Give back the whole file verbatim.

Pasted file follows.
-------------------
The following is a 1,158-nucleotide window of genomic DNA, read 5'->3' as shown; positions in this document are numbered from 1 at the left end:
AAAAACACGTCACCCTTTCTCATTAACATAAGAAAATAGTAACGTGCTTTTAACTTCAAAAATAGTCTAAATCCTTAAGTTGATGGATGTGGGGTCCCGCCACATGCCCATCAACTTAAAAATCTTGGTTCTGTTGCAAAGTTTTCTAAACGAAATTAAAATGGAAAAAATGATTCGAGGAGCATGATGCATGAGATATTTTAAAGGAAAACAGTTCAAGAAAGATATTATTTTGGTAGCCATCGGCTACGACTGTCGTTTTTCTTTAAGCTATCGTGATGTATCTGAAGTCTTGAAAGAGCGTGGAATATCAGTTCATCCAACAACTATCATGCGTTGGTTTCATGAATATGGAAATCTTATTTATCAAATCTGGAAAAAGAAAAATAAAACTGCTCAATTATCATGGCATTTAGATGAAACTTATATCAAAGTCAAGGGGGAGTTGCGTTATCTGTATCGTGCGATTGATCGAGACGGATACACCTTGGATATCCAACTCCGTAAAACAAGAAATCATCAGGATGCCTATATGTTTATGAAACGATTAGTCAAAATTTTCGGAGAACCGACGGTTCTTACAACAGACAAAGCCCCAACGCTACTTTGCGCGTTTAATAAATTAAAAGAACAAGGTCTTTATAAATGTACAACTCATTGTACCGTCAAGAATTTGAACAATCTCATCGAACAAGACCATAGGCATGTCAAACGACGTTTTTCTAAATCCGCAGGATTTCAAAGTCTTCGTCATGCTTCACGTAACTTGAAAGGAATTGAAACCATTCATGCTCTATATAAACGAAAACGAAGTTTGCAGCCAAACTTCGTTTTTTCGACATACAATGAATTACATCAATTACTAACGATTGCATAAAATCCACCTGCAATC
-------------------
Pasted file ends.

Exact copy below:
The following is a 1,158-nucleotide window of genomic DNA, read 5'->3' as shown; positions in this document are numbered from 1 at the left end:
AAAAACACGTCACCCTTTCTCATTAACATAAGAAAATAGTAACGTGCTTTTAACTTCAAAAATAGTCTAAATCCTTAAGTTGATGGATGTGGGGTCCCGCCACATGCCCATCAACTTAAAAATCTTGGTTCTGTTGCAAAGTTTTCTAAACGAAATTAAAATGGAAAAAATGATTCGAGGAGCATGATGCATGAGATATTTTAAAGGAAAACAGTTCAAGAAAGATATTATTTTGGTAGCCATCGGCTACGACTGTCGTTTTTCTTTAAGCTATCGTGATGTATCTGAAGTCTTGAAAGAGCGTGGAATATCAGTTCATCCAACAACTATCATGCGTTGGTTTCATGAATATGGAAATCTTATTTATCAAATCTGGAAAAAGAAAAATAAAACTGCTCAATTATCATGGCATTTAGATGAAACTTATATCAAAGTCAAGGGGGAGTTGCGTTATCTGTATCGTGCGATTGATCGAGACGGATACACCTTGGATATCCAACTCCGTAAAACAAGAAATCATCAGGATGCCTATATGTTTATGAAACGATTAGTCAAAATTTTCGGAGAACCGACGGTTCTTACAACAGACAAAGCCCCAACGCTACTTTGCGCGTTTAATAAATTAAAAGAACAAGGTCTTTATAAATGTACAACTCATTGTACCGTCAAGAATTTGAACAATCTCATCGAACAAGACCATAGGCATGTCAAACGACGTTTTTCTAAATCCGCAGGATTTCAAAGTCTTCGTCATGCTTCACGTAACTTGAAAGGAATTGAAACCATTCATGCTCTATATAAACGAAAACGAAGTTTGCAGCCAAACTTCGTTTTTTCGACATACAATGAATTACATCAATTACTAACGATTGCATAAAATCCACCTGCAATC